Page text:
The American Historical Review, Opseg 4
John Franklin Jameson, Henry Eldridge Bourne, Robert Livingston Schuyler
American Historical Association, 1899
American Historical Review is the oldest scholarly journal of history in the United States and the largest in the world. Published by the American Historical Association, it covers all areas of historical research.
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administration American army Bonaparte Borneo British Cape Carolina century chapter Charles CHARLES PINCKNEY church civil colonial committee Congress Connecticut Constitution convention court Cromwell Cromwell's Dawson documents Duc d'Enghien Duc's Dutch East India Company edition Election England English expedition fact Federalist France French G. P. Putnam's Sons governor important Indies influence interest Island Jefferson John Adams John Cabot Kansas King land landfall Lane legislature letter Lord Malay Malay Peninsula ment military never North officers opinion papers party Pausanias peace Penang period Pinckney political present President printed Professor published question Rájá Réal relations religious Republican Revolution Sarawak says Sebastian Cabot Senate sent Singapore Society South South Carolina Spain Spanish Spice Islands Straits Settlements territory tion tory town trade treaty Union United volume vote Washington West writing York
Stranica 296 - And liberty cannot be preserved without a general knowledge among the people, who have a right, from the frame of their nature, to knowledge, as their great Creator, who does nothing in vain, has given them understandings and a desire to know. But, besides this, they have a right, an indisputable, unalienable, indefeasible right, to that most dreaded and envied kind of knowledge, I mean of the character and conduct of their rulers.
Stranica 300 - The second day of July, 1776, will be the most memorable epocha in the history of America. I am apt to believe that it will be celebrated by succeeding generations as the great anniversary festival. It ought to be commemorated as the day of deliverance, by solemn acts of devotion to God Almighty. It ought to be solemnized with pomp and parade, with shows, games, sports, guns, bells, bonfires, and illuminations, from one end of this continent to the other, from this time forward, for evermore.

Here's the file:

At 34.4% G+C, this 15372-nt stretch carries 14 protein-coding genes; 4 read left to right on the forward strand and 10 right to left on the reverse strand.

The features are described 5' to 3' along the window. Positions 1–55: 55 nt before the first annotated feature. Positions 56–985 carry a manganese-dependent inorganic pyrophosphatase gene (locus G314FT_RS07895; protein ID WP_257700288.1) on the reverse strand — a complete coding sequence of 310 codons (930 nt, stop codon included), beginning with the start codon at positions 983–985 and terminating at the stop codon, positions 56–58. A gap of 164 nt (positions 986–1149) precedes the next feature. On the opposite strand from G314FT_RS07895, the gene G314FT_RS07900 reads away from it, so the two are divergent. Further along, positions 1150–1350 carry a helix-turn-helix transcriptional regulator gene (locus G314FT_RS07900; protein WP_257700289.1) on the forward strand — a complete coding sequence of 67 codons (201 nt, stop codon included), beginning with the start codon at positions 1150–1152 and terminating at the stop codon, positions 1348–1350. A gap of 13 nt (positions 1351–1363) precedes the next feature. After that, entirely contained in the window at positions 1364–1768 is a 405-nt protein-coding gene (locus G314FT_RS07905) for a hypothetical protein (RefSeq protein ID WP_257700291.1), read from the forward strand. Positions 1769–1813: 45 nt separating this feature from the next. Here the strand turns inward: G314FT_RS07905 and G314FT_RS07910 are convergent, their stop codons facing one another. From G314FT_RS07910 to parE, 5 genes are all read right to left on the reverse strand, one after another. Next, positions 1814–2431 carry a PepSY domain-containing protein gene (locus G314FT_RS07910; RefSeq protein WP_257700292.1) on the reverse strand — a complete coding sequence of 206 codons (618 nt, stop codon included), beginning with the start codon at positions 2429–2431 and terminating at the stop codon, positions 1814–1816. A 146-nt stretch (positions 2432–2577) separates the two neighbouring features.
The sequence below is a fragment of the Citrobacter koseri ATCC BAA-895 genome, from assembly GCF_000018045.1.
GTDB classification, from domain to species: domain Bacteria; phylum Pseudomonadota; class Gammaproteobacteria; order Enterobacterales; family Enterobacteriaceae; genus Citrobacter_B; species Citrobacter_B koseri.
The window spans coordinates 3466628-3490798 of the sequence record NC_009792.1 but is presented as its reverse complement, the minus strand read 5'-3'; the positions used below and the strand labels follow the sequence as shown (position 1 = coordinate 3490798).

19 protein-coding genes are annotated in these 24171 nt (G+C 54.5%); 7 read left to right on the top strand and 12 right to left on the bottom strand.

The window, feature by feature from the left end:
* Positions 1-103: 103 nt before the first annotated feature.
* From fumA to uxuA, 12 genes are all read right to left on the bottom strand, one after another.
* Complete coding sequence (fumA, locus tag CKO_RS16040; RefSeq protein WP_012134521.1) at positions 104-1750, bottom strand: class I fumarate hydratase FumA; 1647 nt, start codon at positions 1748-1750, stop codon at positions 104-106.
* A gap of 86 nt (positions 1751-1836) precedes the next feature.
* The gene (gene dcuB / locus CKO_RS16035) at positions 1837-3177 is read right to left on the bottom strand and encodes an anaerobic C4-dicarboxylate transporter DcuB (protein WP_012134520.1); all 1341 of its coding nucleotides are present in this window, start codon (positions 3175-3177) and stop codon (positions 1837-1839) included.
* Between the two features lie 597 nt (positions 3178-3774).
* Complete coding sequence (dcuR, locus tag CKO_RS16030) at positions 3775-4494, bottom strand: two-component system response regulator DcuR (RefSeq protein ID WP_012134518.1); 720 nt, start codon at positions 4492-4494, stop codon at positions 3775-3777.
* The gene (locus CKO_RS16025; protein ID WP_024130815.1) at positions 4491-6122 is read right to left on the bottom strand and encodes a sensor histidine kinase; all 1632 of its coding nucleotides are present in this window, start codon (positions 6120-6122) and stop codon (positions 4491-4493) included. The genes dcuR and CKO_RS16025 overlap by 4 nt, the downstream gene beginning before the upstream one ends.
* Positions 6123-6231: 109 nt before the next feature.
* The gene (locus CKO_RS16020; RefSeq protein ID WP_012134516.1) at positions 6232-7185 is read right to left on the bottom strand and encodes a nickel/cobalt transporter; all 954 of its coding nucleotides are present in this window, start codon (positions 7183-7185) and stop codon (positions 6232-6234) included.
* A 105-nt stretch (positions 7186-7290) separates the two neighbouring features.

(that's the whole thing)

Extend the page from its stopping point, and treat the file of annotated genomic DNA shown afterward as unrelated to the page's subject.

Stranica 284 - King of England, and adopted by the People of this State, shall be and remain the Civil Constitution of this State, under the sole authority of the People thereof, independent of any King or Prince whatever. And that this Republic is, and shall forever be and remain, a free, sovereign and independent State, by the Name of the STATE OF CONNECTICUT.
Stranica 348 - The Origin and Growth of the English Constitution. An Historical Treatise in which is drawn out, by the light of the most recent researches, the gradual development of the English Constitutional system, and the growth out of that system of the Federal Republic of the United States.
Stranica 300 - It may be the will of Heaven that America shall suffer calamities still more wasting, and distresses yet more dreadful. If this is to be the case, it will have this good effect at least.
Stranica 296 - I always consider the settlement of America with reverence and wonder, as the opening of a grand scene and design in Providence for the illumination of the ignorant, and the emancipation of the slavish part of mankind all over the earth.
Stranica 300 - You will think me transported with enthusiasm, but I am not. I am well aware of the toil, and blood and treasure, that it will cost...
Stranica 292 - Every man of an immense crowded audience appeared to me to go away as I did, ready to take arms against writs of assistance. Then and there was the first scene of the first act of opposition to the arbitrary claims of Great Britain. Then and there the child Independence was born.
Stranica 279 - Loyalists in the state, continued the public exercise of his ministerial functions1 throughout the war, protesting " that he would do his duty, preach and pray for the King till the Rebels cut out his tongue.
Stranica 684 - Name of the Council Established at Plymouth in the County of Devon, for the Planting, Ruling, Ordering and Governing of New England in America...